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10 Ways You Can Protect Your Joints

Sunday, December 06, 2009

Arthritis means loss of the surface cartilage of the end of a bone that makes up a joint. The shoulder, elbow, hip, knee and ankle are potential sites for arthritis. Arthritis can lead to joint inflammation, swelling, stiffness, tenderness, redness, or warmth. One type of inflammatory arthritis is known as 'rheumatoid arthritis'. Degenerative joint disease that is non-inflammatory is known as 'osteoarthritis' and is the most common type of arthritis. It usually affects weight-bearing joints such as the hip and knee. In general, the shoulder, elbow and ankle are much less affected by arthritis then the hip and knee.

OSTEORTHRITIS usually affects one joint at a time, gradually destroying the cartilage. Osteoarthritis, the most common form of arthritis, affects tens of millions of Americans. This disease is found in many different joints in the body, but particularly in the knees, neck, back, hips and fingers. It commonly causes pain, inflammation and decreased range of motion. Osteoarthritis is generally considered to be a relentless and irreversible process of joint destruction. Medical treatment relies upon nonsteroidal anti-inflammatory drugs (NSAIDs) such as aspirin, ibuprofen, etc., to treat the symptoms but they do not slow the progression of the disease. In fact, there is evidence that long-term use of NSAID’s can cause further joint damage and accelerate the progression of osteoarthritis by inhibiting synthesis of proteoglycans, a group of proteins that make up the “ground substance” of cartilage. This is what gives the joints their strength and resilience.
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10 Self Treatment Ways You Can Protect Your Joints

Regular, moderate exercise reduces joint pain and stiffness, builds strong muscle around the joints, and increases flexibility and endurance. Improve your overall health and fitness by taking a first step toward a healthier you.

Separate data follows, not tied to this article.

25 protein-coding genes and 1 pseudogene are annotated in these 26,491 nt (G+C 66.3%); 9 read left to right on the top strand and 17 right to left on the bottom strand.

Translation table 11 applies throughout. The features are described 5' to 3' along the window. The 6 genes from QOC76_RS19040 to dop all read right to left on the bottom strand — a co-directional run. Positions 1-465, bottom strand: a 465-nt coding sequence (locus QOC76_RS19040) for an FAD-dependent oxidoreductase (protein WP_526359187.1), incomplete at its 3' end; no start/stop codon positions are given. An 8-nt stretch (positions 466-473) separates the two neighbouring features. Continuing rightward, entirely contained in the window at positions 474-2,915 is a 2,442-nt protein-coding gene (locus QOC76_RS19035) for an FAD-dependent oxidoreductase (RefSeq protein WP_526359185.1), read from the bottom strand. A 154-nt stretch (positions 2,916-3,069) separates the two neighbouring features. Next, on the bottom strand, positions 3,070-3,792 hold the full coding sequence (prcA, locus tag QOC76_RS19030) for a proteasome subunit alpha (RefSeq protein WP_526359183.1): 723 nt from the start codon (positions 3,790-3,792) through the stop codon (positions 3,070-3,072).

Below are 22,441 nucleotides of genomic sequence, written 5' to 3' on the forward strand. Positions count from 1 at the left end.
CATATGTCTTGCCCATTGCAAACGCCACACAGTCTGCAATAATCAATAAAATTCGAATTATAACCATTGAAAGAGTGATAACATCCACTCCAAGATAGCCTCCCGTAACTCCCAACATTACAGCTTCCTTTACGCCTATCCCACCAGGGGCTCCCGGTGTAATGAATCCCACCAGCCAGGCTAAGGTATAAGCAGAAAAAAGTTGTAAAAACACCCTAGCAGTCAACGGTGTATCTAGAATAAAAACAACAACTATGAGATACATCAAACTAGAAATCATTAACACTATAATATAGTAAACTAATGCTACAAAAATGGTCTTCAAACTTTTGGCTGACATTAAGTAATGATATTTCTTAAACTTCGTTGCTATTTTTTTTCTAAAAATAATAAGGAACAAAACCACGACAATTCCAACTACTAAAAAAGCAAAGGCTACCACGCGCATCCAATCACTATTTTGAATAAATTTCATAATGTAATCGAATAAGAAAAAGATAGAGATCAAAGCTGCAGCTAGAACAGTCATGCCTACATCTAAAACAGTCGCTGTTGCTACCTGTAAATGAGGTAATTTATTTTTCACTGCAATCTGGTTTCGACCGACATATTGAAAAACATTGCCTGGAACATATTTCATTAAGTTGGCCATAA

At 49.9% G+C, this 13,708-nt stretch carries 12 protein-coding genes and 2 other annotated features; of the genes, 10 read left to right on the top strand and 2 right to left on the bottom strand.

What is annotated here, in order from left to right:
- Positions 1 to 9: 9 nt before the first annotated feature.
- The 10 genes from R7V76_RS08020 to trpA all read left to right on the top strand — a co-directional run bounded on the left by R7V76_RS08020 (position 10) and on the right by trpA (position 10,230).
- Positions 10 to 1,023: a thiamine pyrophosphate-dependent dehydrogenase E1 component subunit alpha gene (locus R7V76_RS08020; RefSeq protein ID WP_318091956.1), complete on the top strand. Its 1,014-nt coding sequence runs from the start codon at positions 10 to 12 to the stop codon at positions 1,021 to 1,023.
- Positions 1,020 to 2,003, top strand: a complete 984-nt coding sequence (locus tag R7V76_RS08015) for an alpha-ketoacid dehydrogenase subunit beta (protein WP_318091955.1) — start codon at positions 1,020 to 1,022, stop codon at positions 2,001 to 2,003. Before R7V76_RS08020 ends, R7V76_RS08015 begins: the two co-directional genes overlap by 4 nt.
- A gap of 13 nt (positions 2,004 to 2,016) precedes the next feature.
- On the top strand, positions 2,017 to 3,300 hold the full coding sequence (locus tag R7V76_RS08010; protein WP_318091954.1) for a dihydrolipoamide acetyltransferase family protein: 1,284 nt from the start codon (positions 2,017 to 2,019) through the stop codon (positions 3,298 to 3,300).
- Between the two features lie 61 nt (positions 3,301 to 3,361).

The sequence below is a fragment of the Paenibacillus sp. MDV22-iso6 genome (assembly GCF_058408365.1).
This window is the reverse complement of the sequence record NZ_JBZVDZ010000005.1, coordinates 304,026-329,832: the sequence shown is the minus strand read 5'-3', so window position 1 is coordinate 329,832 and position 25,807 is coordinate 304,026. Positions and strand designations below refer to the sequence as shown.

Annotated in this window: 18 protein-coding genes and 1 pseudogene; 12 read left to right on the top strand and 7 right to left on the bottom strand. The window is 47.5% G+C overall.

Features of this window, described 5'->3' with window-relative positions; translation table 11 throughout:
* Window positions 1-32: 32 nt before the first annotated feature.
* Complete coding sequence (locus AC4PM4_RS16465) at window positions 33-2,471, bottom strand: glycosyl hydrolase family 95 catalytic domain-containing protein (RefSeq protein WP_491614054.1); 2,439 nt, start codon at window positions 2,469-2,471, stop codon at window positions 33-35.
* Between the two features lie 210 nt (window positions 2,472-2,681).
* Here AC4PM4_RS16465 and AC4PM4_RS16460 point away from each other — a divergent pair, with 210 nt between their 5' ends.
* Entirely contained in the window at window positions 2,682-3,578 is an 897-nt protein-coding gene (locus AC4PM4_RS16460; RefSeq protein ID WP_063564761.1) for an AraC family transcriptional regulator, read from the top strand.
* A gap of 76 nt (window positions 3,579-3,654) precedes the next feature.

Osteoarthritis (OA) is the most common form of arthritis, with nearly 27 million Americans living with it today. No longer considered just a consequence of aging, researchers now have several candidates when looking for a cause: musculoskeletal defects, genetic defects, obesity, or injury and overuse. Find more resources for managing OA at the end of this article.

While you may not be able to control a genetic trait or knock knees, there are some definite actions you can take to protect your joints and help prevent OA.

1. MAINTAIN YOUR IDEAL BODY WEIGHT. The more you weigh, the more stress you are putting on your joints, especially your hips, knees, back and feet.

2. MOVE YOUR BODY. Exercise protects joints by strengthening the muscles around them. Strong muscles keep your joints from rubbing against one another, wearing down cartilage.

3. STAND UP STRAIGHT. Good posture protects the joints in your neck, back, hips and knees.

4. USE THE BIG JOINTS. When lifting or carrying, use largest and strongest joints and muscles. This will help you avoid injury and strain on your smaller joints.

5. PACE YOURSELF. Alternate periods of heavy activity with periods of rest. Repetitive stress on joints for long periods of time can accelerate the wear and tear that causes OA.

6. LISTEN TO YOUR BODY. If you are in pain, don't ignore it. Pain after activity or exercise can be an indication that you have overstressed your joints.

7. DON'T BE STATIC. Changing positions regularly will decrease the stiffness in your muscles and joints.

8. FORGET THE WEEKEND WARRIOR. Don't engage in activities your body for which your body isn't prepared. Start new activities slowly and safely until you know how your body will react to them. This will reduce the chance of injury.

9. WEAR PROPER SAFETY EQUIPMENT. Don't leave helmets and wrist pads at home. Make sure you get safety gear that is comfortable and fits appropriately.

10. ASK FOR HELP. Don't try to do a job that is too big for you to handle. Get another pair of hands to help out.

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For more information on preventing osteoarthritis, PLUS tips on making your daily activities easier on your joints:

~ Order a copy of the Arthritis Foundation publication "Good Living with Osteoarthritis"
Click on this link afstore.arthritis.org/AF

~ Visit the web store and check out the new "Tips for Good Living with Arthritis".
Click on this link afstore.arthritis.org/AF

~ Take time to learn how to care for yourself. Find out more from the editors of 'Arthritis Today'.
Click on this link www.arthritistoday.org/

You can go to this website for more info: www.arthritis.org/protec

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emoticonGood info - Do you do any of the preventions above?
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